Over the past few weeks, issues concerning the Central Valley's future growth and development plans have gained widespread attention throughout the state – even causing Governor Brown to intervene in the Valley's deliberation processes. With the Central Valley region growing at a faster rate than any other region in California, the policy outcomes of the region's "growth wars" will provide the context in which the Valley's cities and counties will be able to accommodate its growing population. 

Regardless of how the region decides to grow, the Valley must address the challenges of its rapidly growing population by adopting development policies that meet the needs of future market demands while aiming to preserve its most valuable economic resource: farmland. And based on the results of a recent study, one thing is for certain: Past planning and development practices should no longer be an option for its future. 

Instead, Valley leaders should look to Arthur C. Nelson's recent study "A Home for Everyone: San Joaquin Valley Housing Preferences and Opportunities to 2050" for answers. The report comes to a very simple conclusion: Economic and demographic changes in the Valley mean that the predominant large-lot single-family pattern should change, with smaller lots and more multi-family development in the future. Here are some highlights: 

Demographic Trends

o Over the next four years, the household population will grow by 72%, requiring approximately 700,000 new households by 2050. 

o The Hispanic population will become the Valley's new majority population. 

Economic Trends

o National homeownership rates are projected to further decline.

o Incomes are projected to remain stagnated over a 10-year time period.

o Energy costs and gas prices will continue to increase.

Consumer Preferences

o Almost half (48%) of the total housing demand will be for single-family homes on smaller lots of less than 6,000 square feet.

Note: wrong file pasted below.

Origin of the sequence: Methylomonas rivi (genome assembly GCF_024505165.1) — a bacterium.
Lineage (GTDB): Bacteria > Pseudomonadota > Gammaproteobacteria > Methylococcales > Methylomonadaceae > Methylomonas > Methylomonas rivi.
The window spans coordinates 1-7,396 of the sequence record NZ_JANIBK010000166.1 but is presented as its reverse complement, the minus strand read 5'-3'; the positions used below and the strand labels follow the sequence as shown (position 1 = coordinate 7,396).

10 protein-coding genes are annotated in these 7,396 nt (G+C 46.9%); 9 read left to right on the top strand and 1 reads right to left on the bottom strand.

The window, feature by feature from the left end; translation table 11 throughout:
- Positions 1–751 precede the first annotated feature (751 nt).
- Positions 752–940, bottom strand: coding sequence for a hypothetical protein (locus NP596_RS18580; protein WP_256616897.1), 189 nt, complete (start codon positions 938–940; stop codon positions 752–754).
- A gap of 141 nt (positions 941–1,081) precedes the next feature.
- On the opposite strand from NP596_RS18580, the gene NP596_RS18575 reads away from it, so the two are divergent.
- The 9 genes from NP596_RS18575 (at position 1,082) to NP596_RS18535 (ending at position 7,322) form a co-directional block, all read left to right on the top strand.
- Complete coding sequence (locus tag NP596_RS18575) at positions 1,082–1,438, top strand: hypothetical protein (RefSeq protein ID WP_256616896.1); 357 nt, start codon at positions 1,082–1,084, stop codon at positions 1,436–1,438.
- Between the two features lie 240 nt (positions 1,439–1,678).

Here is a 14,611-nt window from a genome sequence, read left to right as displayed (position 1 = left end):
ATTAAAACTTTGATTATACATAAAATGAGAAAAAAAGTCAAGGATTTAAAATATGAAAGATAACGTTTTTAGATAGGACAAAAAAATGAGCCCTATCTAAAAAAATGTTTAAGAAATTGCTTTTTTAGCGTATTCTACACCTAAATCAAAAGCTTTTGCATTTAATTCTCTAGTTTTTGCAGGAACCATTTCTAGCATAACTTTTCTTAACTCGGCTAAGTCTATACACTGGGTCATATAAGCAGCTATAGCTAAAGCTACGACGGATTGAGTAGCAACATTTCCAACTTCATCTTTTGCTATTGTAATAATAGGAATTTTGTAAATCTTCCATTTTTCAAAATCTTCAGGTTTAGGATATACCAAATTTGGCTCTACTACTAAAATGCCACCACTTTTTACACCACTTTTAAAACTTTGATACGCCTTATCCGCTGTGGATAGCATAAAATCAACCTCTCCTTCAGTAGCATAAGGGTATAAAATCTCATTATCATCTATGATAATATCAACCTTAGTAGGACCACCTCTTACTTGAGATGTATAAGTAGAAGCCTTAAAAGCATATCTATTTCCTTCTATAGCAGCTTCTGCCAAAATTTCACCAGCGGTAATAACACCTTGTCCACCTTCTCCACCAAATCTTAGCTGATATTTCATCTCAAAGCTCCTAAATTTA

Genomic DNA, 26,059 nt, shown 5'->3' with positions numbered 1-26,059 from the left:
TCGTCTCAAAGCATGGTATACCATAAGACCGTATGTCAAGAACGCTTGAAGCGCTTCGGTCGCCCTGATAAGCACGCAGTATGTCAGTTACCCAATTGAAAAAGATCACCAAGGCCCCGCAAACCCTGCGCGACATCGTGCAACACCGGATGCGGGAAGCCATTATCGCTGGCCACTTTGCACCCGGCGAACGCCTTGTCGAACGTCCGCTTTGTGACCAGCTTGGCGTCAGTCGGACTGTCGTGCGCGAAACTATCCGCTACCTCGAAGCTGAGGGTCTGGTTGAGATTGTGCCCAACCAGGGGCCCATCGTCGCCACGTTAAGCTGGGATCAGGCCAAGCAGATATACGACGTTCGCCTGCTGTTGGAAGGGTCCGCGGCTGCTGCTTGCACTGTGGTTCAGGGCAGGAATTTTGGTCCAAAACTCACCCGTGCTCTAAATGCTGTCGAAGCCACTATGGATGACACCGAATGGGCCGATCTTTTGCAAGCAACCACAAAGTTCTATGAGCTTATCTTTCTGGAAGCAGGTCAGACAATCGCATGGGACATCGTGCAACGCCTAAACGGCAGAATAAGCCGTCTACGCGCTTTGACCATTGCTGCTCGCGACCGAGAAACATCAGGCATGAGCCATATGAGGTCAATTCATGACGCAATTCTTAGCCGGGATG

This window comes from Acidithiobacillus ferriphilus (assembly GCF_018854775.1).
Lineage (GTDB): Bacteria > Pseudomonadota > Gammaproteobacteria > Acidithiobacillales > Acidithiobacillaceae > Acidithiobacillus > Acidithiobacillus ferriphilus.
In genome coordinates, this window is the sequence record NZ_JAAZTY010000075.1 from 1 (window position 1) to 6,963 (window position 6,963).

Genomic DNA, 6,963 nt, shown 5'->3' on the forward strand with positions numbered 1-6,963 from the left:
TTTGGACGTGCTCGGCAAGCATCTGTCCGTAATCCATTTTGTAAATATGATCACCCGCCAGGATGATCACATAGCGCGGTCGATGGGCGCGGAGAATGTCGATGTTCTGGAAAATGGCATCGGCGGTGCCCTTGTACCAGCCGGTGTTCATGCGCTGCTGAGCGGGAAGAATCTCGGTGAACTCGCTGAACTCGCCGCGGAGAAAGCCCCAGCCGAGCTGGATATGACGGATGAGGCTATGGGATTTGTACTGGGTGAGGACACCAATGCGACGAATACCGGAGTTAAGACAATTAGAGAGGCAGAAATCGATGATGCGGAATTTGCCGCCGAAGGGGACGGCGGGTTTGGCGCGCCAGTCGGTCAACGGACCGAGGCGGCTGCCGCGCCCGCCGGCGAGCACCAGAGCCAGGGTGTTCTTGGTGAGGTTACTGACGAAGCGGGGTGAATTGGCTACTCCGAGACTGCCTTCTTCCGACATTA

o Residents prefer walkable neighborhoods and homes that are closer to jobs and transit.

To accommodate the growing household population and meet market demands by 2050, a study from The Concord Group (2012) projected that 45% of all new residential units built before 2050 should be attached units -- apartments, townhomes and condominiums. Currently, the region's supply includes only 5% of these types of residential units. 

The Valley's current mismatch between the housing market's supply and demand should signal a red flag to leaders and deter them from enabling growth through large-lot, single family homes that not only fail to meet market demands, but risk the loss of its already over-compromised farmlands. The American Farmland Trust found in a recent study that business as usual development in the Valley would result in a loss of almost 600,000 acres of irreplaceable farmland and a $100-190 billion loss in economic value. 

Fortunately, Nelson's valley housing report provides leaders with a smarter development alternative- one that responds to future market demands and preserves valuable farmland. The report recommends that all new attached residential development and nonresidential development could be directed to infill and redevelopment of areas that are already developed. To implement this type of change and prevent the resurgence of past development patterns, the report advises leaders to change their current zoning and development regulations to policies that facilitate mixed use developments and direct new growth to infill and redevelopment areas.